546 F.2d 51
Richard Austin GREENE, Petitioner-Appellant,
Raymond D. MASSEY, Superintendent, Union Correctional
United States Court of Appeals,
Jan. 26, 1977.
John T. Chandler, Fla. Legal Services, Inc., Prison Project, Gainesville Fla., for petitioner-appellant.
Harry M. Hipler, Asst. Atty. Gen., West Palm Beach, Fla., Robert L. Shevin, Atty. Gen., Tallahassee, Fla., for respondent-appellee.
Appeal from the United States District Court for the Middle District of Florida.
Before BROWN, Chief Judge, and TUTTLE and TJOFLAT, Circuit Judges.
JOHN R. BROWN, Chief Judge:
Richard Austin Greene (Petitioner) appeals from denial of a writ of habeas corpus. In the initial 1965 Florida state jury trial, Petitioner along with Joseph Manuel Sosa was found guilty of first degree murder. During that proceeding, counsel for Petitioner made, among other motions, a motion for acquittal and a motion for new trial. Both were denied and the death sentence was imposed on both Petitioner and Sosa. Subsequently, on November 5, 1968, the Florida Supreme Court reversed that conviction. In its per curiam decision, the Florida Supreme Court concluded that
(A)fter a careful review of the voluminous evidence here we are of the view that the evidence was definitely lacking in establishing beyond a reasonable doubt that the defendants committed murder in the first degree, and that the interests of justice require a new trial. The judgments are accordingly reversed and remanded for a new trial. Sosa v. State, Fla., 1968, 215 So.2d 736, 737.
Because of this Circuit's consistent policy from our decision in United States v. Musquiz, 5 Cir., 1971, 445 F.2d 963, forward, the denial of the writ of habeas corpus based on a double jeopardy claim is affirmed.
History Repeated Or Almost So
On remand from the Florida Supreme Court's reversal, Petitioner obtained the transfer of his retrial to the Circuit Court of Orange County, Florida. However, Petitioner's request for a writ of prohibition based on the contention that his retrial for first degree murder would constitute double jeopardy was denied by the state trial court. The denial of this writ based on the double jeopardy claim was affirmed by the Second District Court of Appeal.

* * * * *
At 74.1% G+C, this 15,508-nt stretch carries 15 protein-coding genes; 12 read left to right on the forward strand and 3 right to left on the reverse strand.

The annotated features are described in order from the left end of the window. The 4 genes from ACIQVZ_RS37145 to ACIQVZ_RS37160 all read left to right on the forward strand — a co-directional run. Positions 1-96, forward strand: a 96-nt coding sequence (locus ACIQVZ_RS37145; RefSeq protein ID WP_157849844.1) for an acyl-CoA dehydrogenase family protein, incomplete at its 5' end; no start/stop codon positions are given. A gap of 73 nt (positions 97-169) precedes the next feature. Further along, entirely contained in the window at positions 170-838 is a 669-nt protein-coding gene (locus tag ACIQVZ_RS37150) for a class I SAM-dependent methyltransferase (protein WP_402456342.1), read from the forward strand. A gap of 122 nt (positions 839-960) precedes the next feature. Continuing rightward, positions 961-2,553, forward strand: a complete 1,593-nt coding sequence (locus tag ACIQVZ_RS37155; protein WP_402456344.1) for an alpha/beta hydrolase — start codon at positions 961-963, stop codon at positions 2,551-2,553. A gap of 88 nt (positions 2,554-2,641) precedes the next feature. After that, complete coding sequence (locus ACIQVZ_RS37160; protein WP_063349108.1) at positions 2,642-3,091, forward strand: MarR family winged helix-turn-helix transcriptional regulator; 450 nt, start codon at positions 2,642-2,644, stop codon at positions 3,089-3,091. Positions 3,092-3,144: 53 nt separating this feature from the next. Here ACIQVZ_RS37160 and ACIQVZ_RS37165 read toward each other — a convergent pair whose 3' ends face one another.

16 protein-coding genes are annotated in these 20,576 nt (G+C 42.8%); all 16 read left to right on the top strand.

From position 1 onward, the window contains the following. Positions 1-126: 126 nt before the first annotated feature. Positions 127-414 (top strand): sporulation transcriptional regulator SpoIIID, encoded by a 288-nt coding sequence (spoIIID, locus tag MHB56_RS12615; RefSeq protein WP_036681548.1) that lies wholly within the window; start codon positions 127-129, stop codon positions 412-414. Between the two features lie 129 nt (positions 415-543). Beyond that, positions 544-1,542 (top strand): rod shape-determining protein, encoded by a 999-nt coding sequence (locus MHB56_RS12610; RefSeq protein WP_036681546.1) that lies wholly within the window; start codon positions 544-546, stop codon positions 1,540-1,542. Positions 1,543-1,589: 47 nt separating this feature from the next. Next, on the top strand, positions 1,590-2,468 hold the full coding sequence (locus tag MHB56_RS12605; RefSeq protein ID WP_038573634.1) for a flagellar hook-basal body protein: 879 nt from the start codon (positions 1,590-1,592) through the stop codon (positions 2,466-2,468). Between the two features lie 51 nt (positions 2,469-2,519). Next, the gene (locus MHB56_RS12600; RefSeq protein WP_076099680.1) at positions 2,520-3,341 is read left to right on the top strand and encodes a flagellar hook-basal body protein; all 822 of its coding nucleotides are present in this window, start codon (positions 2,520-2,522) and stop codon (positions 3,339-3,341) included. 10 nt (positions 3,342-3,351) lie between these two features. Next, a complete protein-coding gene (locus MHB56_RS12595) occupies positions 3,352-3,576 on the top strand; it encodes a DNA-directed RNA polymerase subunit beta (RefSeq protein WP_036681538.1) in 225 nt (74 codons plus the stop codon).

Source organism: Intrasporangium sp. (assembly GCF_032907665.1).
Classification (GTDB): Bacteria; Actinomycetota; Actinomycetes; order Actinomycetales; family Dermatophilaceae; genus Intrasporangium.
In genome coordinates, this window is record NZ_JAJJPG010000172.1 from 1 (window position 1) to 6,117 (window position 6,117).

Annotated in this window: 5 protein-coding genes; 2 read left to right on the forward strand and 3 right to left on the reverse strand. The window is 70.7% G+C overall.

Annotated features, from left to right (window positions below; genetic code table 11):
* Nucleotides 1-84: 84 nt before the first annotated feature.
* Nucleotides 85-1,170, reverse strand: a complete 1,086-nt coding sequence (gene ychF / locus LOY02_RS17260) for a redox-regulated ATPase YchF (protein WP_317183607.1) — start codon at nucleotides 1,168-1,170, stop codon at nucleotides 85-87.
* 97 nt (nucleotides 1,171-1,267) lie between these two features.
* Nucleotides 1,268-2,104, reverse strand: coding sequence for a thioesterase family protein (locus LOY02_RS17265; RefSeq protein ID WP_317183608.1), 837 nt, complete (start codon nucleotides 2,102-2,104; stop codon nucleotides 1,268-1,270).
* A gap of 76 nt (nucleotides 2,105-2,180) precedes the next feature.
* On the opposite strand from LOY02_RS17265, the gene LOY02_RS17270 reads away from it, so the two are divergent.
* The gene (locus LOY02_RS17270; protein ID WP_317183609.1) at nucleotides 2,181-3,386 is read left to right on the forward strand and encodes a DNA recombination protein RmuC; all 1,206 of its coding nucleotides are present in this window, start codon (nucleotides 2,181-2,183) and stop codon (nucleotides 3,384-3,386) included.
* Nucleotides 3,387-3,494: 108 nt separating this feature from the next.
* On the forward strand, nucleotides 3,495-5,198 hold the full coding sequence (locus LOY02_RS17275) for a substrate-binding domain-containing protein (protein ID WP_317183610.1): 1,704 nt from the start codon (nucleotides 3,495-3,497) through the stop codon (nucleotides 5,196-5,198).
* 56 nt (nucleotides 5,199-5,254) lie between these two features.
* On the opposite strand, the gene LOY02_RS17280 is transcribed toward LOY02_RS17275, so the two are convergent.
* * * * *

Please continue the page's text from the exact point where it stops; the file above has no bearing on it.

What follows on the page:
Upon retrial, Petitioner was again convicted of first degree murder, but this time with a recommendation for mercy. Consequently, Prisoner is now serving a life sentence. In an appeal to the Fourth District Court of Appeal in which Petitioner again urged the double jeopardy issue, his second conviction was affirmed. Ultimately, a petition for a writ of certiorari which reiterated the double jeopardy claim was denied by the Supreme Court of the United States.
Perhaps weary yet undaunted and asserting that the Double Jeopardy Clause bars retrial once a conviction is reversed because of insufficient evidence, Petitioner sought a writ of habeas corpus from the federal court. In its February 1976 order, the District Court intimated that absent prior precedent from this Court it might have granted Petitioner's request. However, the District Court felt constrained by our decisions in a line of cases beginning with United States v. Musquiz, 5 Cir., 1971, 445 F.2d 963.
Twice No, Two Maybe
Only one outcome determinative issue is before this Court. After a full-fledged jury trial in a state court where both a motion for acquittal and for a new trial are timely made, does the subsequent reversal of a conviction by a state appellate court because of insufficient evidence bar retrial of a person for the same offense a second time? In other words, does the double jeopardy principle encapsulated in the Fifth Amendment necessitate that Petitioner's second conviction for first degree murder be vacated?